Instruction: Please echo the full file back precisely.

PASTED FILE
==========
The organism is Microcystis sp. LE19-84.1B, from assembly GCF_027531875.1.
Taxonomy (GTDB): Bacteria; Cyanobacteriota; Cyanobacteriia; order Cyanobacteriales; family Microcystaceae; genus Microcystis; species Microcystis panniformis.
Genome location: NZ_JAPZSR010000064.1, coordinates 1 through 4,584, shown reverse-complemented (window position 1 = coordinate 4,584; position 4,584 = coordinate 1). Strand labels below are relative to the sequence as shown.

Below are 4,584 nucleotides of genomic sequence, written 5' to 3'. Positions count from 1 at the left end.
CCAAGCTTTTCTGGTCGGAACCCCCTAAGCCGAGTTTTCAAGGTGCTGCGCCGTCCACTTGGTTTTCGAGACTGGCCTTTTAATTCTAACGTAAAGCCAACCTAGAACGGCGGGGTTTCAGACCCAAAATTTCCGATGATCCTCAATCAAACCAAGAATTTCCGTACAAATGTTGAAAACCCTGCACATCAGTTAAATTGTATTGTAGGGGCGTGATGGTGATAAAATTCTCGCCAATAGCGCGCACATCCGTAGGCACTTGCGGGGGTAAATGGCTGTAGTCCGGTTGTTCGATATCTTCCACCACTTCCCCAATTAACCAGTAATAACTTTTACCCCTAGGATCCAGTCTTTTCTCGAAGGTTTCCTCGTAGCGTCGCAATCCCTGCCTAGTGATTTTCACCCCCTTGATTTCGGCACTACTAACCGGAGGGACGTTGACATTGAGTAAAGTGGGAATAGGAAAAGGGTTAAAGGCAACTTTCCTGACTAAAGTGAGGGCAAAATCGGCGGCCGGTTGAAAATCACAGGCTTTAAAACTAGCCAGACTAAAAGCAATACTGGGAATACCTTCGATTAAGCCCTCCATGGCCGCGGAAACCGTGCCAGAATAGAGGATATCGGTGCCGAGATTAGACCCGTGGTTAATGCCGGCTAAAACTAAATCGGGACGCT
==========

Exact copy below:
The organism is Microcystis sp. LE19-84.1B, from assembly GCF_027531875.1.
Taxonomy (GTDB): Bacteria; Cyanobacteriota; Cyanobacteriia; order Cyanobacteriales; family Microcystaceae; genus Microcystis; species Microcystis panniformis.
Genome location: NZ_JAPZSR010000064.1, coordinates 1 through 4,584, shown reverse-complemented (window position 1 = coordinate 4,584; position 4,584 = coordinate 1). Strand labels below are relative to the sequence as shown.

Below are 4,584 nucleotides of genomic sequence, written 5' to 3'. Positions count from 1 at the left end.
CCAAGCTTTTCTGGTCGGAACCCCCTAAGCCGAGTTTTCAAGGTGCTGCGCCGTCCACTTGGTTTTCGAGACTGGCCTTTTAATTCTAACGTAAAGCCAACCTAGAACGGCGGGGTTTCAGACCCAAAATTTCCGATGATCCTCAATCAAACCAAGAATTTCCGTACAAATGTTGAAAACCCTGCACATCAGTTAAATTGTATTGTAGGGGCGTGATGGTGATAAAATTCTCGCCAATAGCGCGCACATCCGTAGGCACTTGCGGGGGTAAATGGCTGTAGTCCGGTTGTTCGATATCTTCCACCACTTCCCCAATTAACCAGTAATAACTTTTACCCCTAGGATCCAGTCTTTTCTCGAAGGTTTCCTCGTAGCGTCGCAATCCCTGCCTAGTGATTTTCACCCCCTTGATTTCGGCACTACTAACCGGAGGGACGTTGACATTGAGTAAAGTGGGAATAGGAAAAGGGTTAAAGGCAACTTTCCTGACTAAAGTGAGGGCAAAATCGGCGGCCGGTTGAAAATCACAGGCTTTAAAACTAGCCAGACTAAAAGCAATACTGGGAATACCTTCGATTAAGCCCTCCATGGCCGCGGAAACCGTGCCAGAATAGAGGATATCGGTGCCGAGATTAGACCCGTGGTTAATGCCGGCTAAAACTAAATCGGGACGCT